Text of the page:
Subject: Re: Propagation of cuttings using clay pots. Can't help but wonder, have the plants gradually been removed from the moist rooting environment (i.e. the propagator, be it a plastic bag, or what have you)? You need to sort of harden off the rooted cuttings and once rooted, move to an area with a lower temperature. I have hundreds of seedlings started in the basement and I have to move them to a cooler area of the basement or I would have to water much more frequently. I have lost more than one flat to inconsistent watering.


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TOPIC: Plant tropisms and the hormone auxin


Subject: Plant Hormones
I am doing a project on the effects of dissorientation on plant growth. I am rotating the plant on its side on a rotissere skewer. What is the scientific proof of dissorientating the plant. Our teacher says it has something to do with Plant Tropisms and the hormone Auxin. Please help me with links or information.
Thank you


"Gravitropism", like "phototropism," is a differential growth response caused by a redistribution of auxin in the translocation stream. This is a rather complex subject that has been explained by many theories. The common theory (held by the general teaching staff here at OSU) is that starch containing membranes called "amyloplasts" will settle to the lowest side of the plant cell. The weight of the amyloplasts is great enough for gravity to draw them down through the cell cytoplasm. Here, on the lower side of the cell, the presence of the amyloplasts induces a response of auxin production which then affects growth.
The direction of growth depends on many things:
1. Type of cell: root, shoot, leaf, flower, etc.
2. Concentration of other hormones like gibberellin, cytokinin, abscisic acid, and ethylene.
3. Stage of growth: germination, vegetative, reproductive.
4. Availability of other important compounds: water, nutrients.

Some key words for gravity-related growth:
orthogravitropic: the parallel alignment of growth with the direction of the pull of gravity, roots down, stems up.
positive (ortho)gravitropism: the growth of plant tissue towards the center of the earth, primary roots for example.
negative (ortho)gravitropism: the growth of plant tissue away from the center of the earth, is in the principle shoot axis (top of the plant).
diagravitropism: the growth of plant tissue at right angles to the pull of gravity. These would be stolons, rhizomes, and some lateral branches.
plagiogravitropism: the growth of plant tissue at angles between 0 and 90 degrees to the pull of gravity. These would be lateral stems and lateral roots.
agravitropic: plants which show little or no sensitivity to gravity.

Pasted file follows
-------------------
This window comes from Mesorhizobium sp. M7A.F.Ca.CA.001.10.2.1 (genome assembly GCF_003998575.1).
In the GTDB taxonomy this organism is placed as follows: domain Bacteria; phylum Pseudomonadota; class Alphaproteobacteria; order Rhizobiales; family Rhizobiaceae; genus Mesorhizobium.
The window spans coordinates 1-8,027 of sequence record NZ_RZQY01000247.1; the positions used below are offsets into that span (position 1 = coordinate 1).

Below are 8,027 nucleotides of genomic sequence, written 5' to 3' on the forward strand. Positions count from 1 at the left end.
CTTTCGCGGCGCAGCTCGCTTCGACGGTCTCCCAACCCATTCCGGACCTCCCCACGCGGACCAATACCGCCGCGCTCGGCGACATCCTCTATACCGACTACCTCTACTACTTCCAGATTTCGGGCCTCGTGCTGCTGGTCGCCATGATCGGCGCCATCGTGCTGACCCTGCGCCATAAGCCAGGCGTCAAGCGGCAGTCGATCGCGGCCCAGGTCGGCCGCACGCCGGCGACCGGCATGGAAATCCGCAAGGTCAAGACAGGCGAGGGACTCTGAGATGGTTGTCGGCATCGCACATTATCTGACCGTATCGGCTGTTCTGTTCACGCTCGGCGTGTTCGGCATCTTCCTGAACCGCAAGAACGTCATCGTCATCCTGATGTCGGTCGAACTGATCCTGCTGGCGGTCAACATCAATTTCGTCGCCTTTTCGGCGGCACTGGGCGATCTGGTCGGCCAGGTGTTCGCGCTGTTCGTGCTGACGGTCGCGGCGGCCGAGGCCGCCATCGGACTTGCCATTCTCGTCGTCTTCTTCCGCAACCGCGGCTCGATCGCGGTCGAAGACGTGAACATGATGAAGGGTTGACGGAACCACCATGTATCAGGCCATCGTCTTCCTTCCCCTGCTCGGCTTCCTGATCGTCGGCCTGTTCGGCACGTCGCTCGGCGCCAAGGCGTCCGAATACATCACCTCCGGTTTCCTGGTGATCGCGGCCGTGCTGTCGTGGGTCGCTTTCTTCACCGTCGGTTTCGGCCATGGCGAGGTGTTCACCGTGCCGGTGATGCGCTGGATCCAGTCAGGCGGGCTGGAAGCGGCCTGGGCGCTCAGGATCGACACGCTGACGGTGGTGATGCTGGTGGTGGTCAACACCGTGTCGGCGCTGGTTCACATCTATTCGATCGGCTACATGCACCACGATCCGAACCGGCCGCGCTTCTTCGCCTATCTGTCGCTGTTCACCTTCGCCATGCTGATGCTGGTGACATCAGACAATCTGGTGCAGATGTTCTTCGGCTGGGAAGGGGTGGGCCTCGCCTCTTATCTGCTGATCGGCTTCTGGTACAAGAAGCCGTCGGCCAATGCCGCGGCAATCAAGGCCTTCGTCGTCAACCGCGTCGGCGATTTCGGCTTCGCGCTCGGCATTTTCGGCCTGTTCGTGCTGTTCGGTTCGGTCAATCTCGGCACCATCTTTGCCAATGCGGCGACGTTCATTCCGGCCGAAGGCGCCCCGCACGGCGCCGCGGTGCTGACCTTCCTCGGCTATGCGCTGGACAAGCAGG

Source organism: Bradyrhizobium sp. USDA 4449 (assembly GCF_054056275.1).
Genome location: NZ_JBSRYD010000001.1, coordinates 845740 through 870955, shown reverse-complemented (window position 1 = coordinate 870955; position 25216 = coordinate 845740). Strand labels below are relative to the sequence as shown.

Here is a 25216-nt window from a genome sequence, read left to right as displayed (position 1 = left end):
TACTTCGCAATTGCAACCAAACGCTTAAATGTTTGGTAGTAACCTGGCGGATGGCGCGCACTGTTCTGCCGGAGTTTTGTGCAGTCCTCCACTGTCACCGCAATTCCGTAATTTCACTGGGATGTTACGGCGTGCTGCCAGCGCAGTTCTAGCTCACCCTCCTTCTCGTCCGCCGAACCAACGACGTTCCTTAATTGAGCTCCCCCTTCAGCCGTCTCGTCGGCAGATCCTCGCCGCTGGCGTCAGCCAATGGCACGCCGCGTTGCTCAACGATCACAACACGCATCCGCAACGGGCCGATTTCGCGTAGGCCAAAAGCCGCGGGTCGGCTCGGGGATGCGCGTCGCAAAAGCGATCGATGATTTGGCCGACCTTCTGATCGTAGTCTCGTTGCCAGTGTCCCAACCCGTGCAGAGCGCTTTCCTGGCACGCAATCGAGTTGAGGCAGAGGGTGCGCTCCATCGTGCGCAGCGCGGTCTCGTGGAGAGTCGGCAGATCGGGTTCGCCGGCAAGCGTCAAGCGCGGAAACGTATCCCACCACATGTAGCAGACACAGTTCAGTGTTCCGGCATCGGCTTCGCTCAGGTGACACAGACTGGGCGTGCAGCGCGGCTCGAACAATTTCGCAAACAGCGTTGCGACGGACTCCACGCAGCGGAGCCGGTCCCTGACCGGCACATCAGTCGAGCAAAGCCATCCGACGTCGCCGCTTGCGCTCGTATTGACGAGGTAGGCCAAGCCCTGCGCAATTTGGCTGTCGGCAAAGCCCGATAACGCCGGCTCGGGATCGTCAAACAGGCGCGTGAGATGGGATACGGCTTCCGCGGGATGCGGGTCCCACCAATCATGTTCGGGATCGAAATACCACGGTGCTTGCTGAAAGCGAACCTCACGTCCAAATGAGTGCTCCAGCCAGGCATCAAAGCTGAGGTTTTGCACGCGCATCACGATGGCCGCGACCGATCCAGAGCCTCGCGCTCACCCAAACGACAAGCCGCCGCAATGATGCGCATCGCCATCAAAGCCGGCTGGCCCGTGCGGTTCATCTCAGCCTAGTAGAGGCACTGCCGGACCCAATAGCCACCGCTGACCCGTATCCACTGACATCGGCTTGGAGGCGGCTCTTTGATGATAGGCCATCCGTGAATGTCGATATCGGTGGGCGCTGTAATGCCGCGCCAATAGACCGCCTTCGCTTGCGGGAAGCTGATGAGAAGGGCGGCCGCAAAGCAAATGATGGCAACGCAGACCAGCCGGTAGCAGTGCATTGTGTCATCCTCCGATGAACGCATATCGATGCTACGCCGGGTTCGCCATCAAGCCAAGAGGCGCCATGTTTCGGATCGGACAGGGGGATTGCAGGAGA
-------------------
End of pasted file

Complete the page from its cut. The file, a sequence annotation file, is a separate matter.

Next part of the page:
Department of Horticulture and Crop Science
The Ohio State University www.hcs.ohio-state.edu

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TOPIC: Germination of green coffee beans (and care of coffee plants)


Do you know if green coffee beans, those used by a coffee roaster shop, are viable and will they germinate? (Assume the coffee roasting shop has fresh stock.)
How long can a green bean be kept before they lose viability?
If so, what are the germination requirements?


The raw or green coffee beans will be viable for one year or more. Usually are sowed two beans per plastic bag (here in Brazil we use small 1/2 pint holed black plastic bags). Water them 3 times/week. Let them in the shadow until the first true leaves come out in the seedlings. Thereafter you can take into the sun. 8-10 inches seedlings are ready to be transplanted to their definitive site (the distance between plants will be 80 cm and 200 cm betwenn rows).

Good luck.
AC in Brazil
Subject: Re: Coffee bean
Sun, 05 Apr 1998 21:17:59 +0000

No they are not viable. Coffee berries are fermented right after harvest and this damages the beans. I know, I've tried.
Your best bet is to get seed from a tropical seed specialist like The Banana Tree in Pennsylvania. (Sorry. I do not have the address. Check the Internet Yellow Pages. I think they have a listing.) I germinated a few beans years ago and I remember that they were pretty easy.

Coffee plants make good potted plants with a little care. They do best in a bright room without direct sunlight. They like a moist soil but don't like overwatering. They are not really dormant during winter but you are right to keep watering to a minimum during this time. After they bloom and start growing again, they should be given a bit of dilute fertilizer from time to time. Also watch for spider mites. An occasional "pritzing" of the leaves is useful. The plants should never be allowed to become very pot-bound, otherwise their leaves turn *yellow and drop*.

California Rare Fruit Growers

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TOPIC: How old is a cutting when it grows?


A bit of an odd question: How old is a cutting when it grows? Eg., if I cut a 2 year old twig from a 5 year old shrub, is the cutting 0 years (just born), 2 years (the twig), or 5 years (the parent plant)?
The reason I ask, is that I grew a Gardenia thunbergia from a truncheon taken off a mature bush, i.e. flowering maturity. These gardenias don't flower when they're young. This cutting, small as it was, flowered within a year or two, simultaneously ...

Regards, M


From: MV
The principle that you are talking about is relative to the Cone of Juvenality which is discussed in all books about propagation.